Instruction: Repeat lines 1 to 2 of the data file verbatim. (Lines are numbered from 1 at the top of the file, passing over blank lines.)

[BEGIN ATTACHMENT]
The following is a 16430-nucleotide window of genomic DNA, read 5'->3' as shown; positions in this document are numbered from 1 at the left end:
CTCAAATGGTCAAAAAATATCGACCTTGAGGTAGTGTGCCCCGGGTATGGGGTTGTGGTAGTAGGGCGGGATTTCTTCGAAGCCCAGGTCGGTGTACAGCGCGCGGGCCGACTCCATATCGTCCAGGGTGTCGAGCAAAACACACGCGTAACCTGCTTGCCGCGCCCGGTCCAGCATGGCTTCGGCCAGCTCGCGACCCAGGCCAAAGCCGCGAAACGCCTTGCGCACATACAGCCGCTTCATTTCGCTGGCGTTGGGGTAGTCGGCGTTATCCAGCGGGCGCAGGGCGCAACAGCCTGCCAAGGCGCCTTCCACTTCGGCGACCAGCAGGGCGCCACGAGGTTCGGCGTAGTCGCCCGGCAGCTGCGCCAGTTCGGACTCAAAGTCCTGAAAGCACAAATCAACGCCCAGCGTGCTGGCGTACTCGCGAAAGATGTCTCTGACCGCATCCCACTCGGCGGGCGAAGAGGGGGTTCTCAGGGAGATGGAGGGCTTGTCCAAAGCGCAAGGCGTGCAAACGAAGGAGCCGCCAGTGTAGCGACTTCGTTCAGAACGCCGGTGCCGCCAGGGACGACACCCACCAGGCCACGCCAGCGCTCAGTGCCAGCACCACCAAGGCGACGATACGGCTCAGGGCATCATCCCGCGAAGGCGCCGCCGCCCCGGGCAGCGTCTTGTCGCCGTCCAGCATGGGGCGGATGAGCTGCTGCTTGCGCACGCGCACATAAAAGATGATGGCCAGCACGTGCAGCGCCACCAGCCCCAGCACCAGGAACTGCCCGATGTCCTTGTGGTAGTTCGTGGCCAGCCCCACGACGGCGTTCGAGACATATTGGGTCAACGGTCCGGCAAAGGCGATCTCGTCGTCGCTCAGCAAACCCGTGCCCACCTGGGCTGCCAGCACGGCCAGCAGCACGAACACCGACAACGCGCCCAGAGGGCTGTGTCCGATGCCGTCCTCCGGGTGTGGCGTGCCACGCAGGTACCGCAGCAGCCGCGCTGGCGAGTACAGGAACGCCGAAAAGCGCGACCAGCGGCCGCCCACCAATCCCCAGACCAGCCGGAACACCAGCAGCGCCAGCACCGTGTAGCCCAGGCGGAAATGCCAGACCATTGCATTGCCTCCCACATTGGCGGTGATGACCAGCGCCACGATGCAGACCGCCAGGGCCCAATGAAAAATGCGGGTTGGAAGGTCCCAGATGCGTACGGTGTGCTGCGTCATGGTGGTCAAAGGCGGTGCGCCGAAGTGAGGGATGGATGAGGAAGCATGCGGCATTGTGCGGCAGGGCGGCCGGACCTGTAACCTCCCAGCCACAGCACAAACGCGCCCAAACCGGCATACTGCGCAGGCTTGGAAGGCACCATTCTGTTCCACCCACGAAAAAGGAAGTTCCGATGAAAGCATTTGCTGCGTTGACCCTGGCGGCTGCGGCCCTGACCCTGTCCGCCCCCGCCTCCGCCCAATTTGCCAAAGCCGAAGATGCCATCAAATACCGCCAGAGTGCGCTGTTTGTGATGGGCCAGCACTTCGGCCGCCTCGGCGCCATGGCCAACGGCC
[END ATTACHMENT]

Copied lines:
The following is a 16430-nucleotide window of genomic DNA, read 5'->3' as shown; positions in this document are numbered from 1 at the left end:
CTCAAATGGTCAAAAAATATCGACCTTGAGGTAGTGTGCCCCGGGTATGGGGTTGTGGTAGTAGGGCGGGATTTCTTCGAAGCCCAGGTCGGTGTACAGCGCGCGGGCCGACTCCATATCGTCCAGGGTGTCGAGCAAAACACACGCGTAACCTGCTTGCCGCGCCCGGTCCAGCATGGCTTCGGCCAGCTCGCGACCCAGGCCAAAGCCGCGAAACGCCTTGCGCACATACAGCCGCTTCATTTCGCTGGCGTTGGGGTAGTCGGCGTTATCCAGCGGGCGCAGGGCGCAACAGCCTGCCAAGGCGCCTTCCACTTCGGCGACCAGCAGGGCGCCACGAGGTTCGGCGTAGTCGCCCGGCAGCTGCGCCAGTTCGGACTCAAAGTCCTGAAAGCACAAATCAACGCCCAGCGTGCTGGCGTACTCGCGAAAGATGTCTCTGACCGCATCCCACTCGGCGGGCGAAGAGGGGGTTCTCAGGGAGATGGAGGGCTTGTCCAAAGCGCAAGGCGTGCAAACGAAGGAGCCGCCAGTGTAGCGACTTCGTTCAGAACGCCGGTGCCGCCAGGGACGACACCCACCAGGCCACGCCAGCGCTCAGTGCCAGCACCACCAAGGCGACGATACGGCTCAGGGCATCATCCCGCGAAGGCGCCGCCGCCCCGGGCAGCGTCTTGTCGCCGTCCAGCATGGGGCGGATGAGCTGCTGCTTGCGCACGCGCACATAAAAGATGATGGCCAGCACGTGCAGCGCCACCAGCCCCAGCACCAGGAACTGCCCGATGTCCTTGTGGTAGTTCGTGGCCAGCCCCACGACGGCGTTCGAGACATATTGGGTCAACGGTCCGGCAAAGGCGATCTCGTCGTCGCTCAGCAAACCCGTGCCCACCTGGGCTGCCAGCACGGCCAGCAGCACGAACACCGACAACGCGCCCAGAGGGCTGTGTCCGATGCCGTCCTCCGGGTGTGGCGTGCCACGCAGGTACCGCAGCAGCCGCGCTGGCGAGTACAGGAACGCCGAAAAGCGCGACCAGCGGCCGCCCACCAATCCCCAGACCAGCCGGAACACCAGCAGCGCCAGCACCGTGTAGCCCAGGCGGAAATGCCAGACCATTGCATTGCCTCCCACATTGGCGGTGATGACCAGCGCCACGATGCAGACCGCCAGGGCCCAATGAAAAATGCGGGTTGGAAGGTCCCAGATGCGTACGGTGTGCTGCGTCATGGTGGTCAAAGGCGGTGCGCCGAAGTGAGGGATGGATGAGGAAGCATGCGGCATTGTGCGGCAGGGCGGCCGGACCTGTAACCTCCCAGCCACAGCACAAACGCGCCCAAACCGGCATACTGCGCAGGCTTGGAAGGCACCATTCTGTTCCACCCACGAAAAAGGAAGTTCCGATGAAAGCATTTGCTGCGTTGACCCTGGCGGCTGCGGCCCTGACCCTGTCCGCCCCCGCCTCCGCCCAATTTGCCAAAGCCGAAGATGCCATCAAATACCGCCAGAGTGCGCTGTTTGTGATGGGCCAGCACTTCGGCCGCCTCGGCGCCATGGCCAACGGCC